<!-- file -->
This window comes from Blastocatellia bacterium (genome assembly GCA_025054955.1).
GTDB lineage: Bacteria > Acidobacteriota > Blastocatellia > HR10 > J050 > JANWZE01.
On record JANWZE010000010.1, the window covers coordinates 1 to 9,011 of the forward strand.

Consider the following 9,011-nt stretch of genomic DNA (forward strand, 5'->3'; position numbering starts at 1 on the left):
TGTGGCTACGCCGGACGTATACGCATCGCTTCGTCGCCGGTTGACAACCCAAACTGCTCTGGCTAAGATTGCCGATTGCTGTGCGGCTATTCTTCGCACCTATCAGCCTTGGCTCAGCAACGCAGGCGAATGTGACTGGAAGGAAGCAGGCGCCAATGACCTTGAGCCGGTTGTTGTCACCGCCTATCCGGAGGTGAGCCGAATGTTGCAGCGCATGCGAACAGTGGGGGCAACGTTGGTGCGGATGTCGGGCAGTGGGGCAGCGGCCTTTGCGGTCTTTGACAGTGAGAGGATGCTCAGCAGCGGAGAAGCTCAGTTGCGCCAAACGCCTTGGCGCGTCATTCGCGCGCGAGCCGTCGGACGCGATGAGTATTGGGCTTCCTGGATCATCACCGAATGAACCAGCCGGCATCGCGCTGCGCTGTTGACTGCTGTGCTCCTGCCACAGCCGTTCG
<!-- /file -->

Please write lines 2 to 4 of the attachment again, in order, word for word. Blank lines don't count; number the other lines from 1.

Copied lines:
GTDB lineage: Bacteria > Acidobacteriota > Blastocatellia > HR10 > J050 > JANWZE01.
On record JANWZE010000010.1, the window covers coordinates 1 to 9,011 of the forward strand.

Consider the following 9,011-nt stretch of genomic DNA (forward strand, 5'->3'; position numbering starts at 1 on the left):